Why did I need to know every detail? Why couldn't I just leave it alone?

She had known something was off as soon as she saw the flowers. Scott had always considered flowers too conventional and prided himself on creative gifts. The stench of roses would permanently be associated with life damaging news.

"So that time you had to work late and missed my parents anniversary dinner?"


"Was it in our bed?"

"No, never. She has her own place."

A smoldering ember of fury ignited in the pit of her belly. She sat up, fists clenched, feet dangling off the bed side in the cold dark. Scott stiffened at the abrupt movement giving her a small satisfaction.

You should be scared.

 Her tolerance of being in the same room evaporated. Julie shoved herself off the bed and trudged down the hall. She crawled onto the couch, hugged her knees to her chest and felt the merciful numbness of shock melt away. Raw pain gripped her organs as a sense of betrayal, resentment and heartache clamped down on her senses. Comprehension manifested as hot tears and slid down her cheeks while a violent tremor rippled from her core.

She wept freely, indulging in the release of the emotions she had denied since Scott's confession. She was so wholly absorbed in the process she didn't hear him settle in the chair across the room. He shifted his posture evoking a creak in a chair joint and alerting Julie to his presence.

"What do you want?" She wiped her face with her sleeve.

"I wanted to make sure you were okay."

Appalled at his ridiculous assessment of current state of mind, Julie could only manage a laugh tinged with hysteria.

"I take it you're not," he muttered.

"Okay? You want to know if I'm okay?" She threw her hands into the air. "No! No I'm not okay, Scott. You don't unload your conscience on your wife by telling her you're a cheating whore and expect her to just get over it!"

"I didn't expect you to be happy about it, but I thought if I was honest we could work to fix things and..."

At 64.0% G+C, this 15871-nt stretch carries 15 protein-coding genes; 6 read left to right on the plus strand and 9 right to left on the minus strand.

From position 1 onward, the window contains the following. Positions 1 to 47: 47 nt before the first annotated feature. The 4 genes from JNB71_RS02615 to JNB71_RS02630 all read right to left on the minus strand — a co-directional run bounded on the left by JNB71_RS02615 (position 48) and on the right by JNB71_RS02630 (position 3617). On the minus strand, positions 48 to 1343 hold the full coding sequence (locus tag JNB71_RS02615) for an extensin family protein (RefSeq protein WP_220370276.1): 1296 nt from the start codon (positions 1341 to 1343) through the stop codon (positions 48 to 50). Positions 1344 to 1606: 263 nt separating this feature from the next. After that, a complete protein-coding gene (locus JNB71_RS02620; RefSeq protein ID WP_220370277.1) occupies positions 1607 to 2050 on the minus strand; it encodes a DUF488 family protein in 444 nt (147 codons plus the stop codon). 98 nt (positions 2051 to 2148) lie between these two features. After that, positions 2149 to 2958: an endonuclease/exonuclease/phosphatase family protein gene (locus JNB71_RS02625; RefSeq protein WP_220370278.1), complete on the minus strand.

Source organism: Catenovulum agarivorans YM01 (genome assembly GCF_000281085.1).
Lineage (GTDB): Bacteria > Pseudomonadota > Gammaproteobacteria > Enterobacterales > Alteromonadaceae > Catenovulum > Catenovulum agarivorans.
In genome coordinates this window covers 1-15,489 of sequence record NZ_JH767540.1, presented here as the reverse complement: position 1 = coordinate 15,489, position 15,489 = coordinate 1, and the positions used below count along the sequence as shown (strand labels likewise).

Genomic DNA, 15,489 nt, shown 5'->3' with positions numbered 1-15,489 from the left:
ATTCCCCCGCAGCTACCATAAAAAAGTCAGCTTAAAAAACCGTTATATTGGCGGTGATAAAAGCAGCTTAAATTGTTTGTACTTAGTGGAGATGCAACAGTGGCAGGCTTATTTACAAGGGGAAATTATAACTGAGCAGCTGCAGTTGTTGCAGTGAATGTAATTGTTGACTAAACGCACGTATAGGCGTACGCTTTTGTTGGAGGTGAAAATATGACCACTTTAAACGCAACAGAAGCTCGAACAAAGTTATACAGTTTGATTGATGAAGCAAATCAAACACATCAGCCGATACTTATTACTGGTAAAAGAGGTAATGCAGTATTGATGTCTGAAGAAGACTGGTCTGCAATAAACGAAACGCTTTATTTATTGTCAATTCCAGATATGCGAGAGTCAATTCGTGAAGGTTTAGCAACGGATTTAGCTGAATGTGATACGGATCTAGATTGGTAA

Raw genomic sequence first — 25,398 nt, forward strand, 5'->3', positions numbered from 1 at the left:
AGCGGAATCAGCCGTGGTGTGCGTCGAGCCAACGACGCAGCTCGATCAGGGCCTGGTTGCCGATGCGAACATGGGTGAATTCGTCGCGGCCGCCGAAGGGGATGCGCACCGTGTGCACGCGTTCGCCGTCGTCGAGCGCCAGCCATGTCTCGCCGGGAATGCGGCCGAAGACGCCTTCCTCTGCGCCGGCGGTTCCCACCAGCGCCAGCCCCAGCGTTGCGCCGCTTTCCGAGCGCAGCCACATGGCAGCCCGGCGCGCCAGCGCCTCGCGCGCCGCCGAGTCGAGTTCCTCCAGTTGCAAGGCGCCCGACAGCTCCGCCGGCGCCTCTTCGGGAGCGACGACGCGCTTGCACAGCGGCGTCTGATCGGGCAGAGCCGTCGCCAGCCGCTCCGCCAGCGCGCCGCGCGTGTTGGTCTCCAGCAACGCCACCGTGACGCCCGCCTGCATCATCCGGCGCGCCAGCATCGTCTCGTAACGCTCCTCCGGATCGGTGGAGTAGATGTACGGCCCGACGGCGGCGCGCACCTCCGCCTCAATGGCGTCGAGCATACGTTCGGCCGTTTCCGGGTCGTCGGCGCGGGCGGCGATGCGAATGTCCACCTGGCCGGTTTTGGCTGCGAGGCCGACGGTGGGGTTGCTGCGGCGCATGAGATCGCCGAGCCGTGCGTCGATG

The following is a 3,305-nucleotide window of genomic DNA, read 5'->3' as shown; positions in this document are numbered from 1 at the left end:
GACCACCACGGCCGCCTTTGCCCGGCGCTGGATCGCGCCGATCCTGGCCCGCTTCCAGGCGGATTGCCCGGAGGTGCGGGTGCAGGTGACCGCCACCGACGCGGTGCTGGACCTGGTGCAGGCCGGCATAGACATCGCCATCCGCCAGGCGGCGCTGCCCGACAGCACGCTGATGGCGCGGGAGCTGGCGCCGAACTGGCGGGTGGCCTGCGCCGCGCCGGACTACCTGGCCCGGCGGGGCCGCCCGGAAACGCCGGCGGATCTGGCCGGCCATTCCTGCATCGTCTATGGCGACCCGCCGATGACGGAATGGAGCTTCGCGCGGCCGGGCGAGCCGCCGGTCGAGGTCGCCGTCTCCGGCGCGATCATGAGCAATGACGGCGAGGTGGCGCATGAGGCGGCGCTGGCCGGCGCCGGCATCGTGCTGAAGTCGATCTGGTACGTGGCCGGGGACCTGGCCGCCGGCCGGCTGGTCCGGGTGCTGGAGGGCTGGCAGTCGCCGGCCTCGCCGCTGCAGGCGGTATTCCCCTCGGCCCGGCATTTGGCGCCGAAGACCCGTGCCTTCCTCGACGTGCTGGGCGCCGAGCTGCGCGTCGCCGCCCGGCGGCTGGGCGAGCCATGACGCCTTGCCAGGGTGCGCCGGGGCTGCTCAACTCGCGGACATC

"Oh so you're honest now? Four months of sneaking around and lying are meant to be erased by one night of admitting what a pig you are?" Each word filled with more venom than its predecessor, she knew she was on the brink of erupting. She clenched her jaw to cease her attack.

Scott's shoulders raised and lowered with defeated sigh. A streetlamp filtered though a crack in the front curtains casting an luminescent orange across his strained face.

"I don't know the right thing to say or do, but I can't take back what I've done. I can regret it, resent myself for hurting you and listen to every nasty, ugly thing you need to say to me for as long as you need to say them. There's only one thing I don't think I can live with."

Julie met his eyes at his pause.

"I can't stand the thought of you hating me." His voice had dropped to a whisper, his proud frame crumpled in the chair resembling a boyish version of himself.

Julie averted her gaze before pity joined her barrage of emotions. She turned his words over in her mind and asked herself if she did hate him. She could plainly acknowledge anger, disgust and the intense pain of heart break. Hate was a long term commitment and she was barely five hours into the process of evaluating her thoughts and feelings.

"I don't know right now," her whisper matched his own. "I can't promise you that."

He straightened in his chair and cleared his throat, a defensive note to his voice. "I also want to remind you that we promised to love each other no matter what came our way. We took vows in a church, before God and our families."

His word struck her like a fist to her jaw. She shook her head to rid herself of the stun which was quickly replaced by a primal rage."You sanctimonious bastard!"

"What?" His head snapped towards her, eyes wide.

"How dare you!" She screamed, all restraint sworn off. "You hypocritical, cherry picking asshole! You want to make this a religious matter? Preach to me about the sanctity of vows that you trashed and then turn me into a villain before I have a chance to comprehend what's happened to my life? How about "forsaking all others"? Did you just think that was under the optional column?" She gasped for breath and fought off the growing lump of sob lodged in her throat. "Don't you dare even think to make this my fault, no matter what I decide happens."

"I said I was sorry and I meant it!"

"I'm not a priest! You can't confess to me and expect forgiveness. I'm your wife and you had a loyalty to me that you broke willingly. Sorry isn't going to fix this. Its not a broken plate, or a forgotten birthday. Since you can't figure it out let me point out to you, this is a hell of a lot bigger than that!"

She fell against the back of the couch refusing to succumb to tears. The hate Scott had feared was present and coursing through her body. Her hands clenched and released trying to regain control.

Scott was stone still, his jaw slack, mouth open like a stunned fish out of the bowl.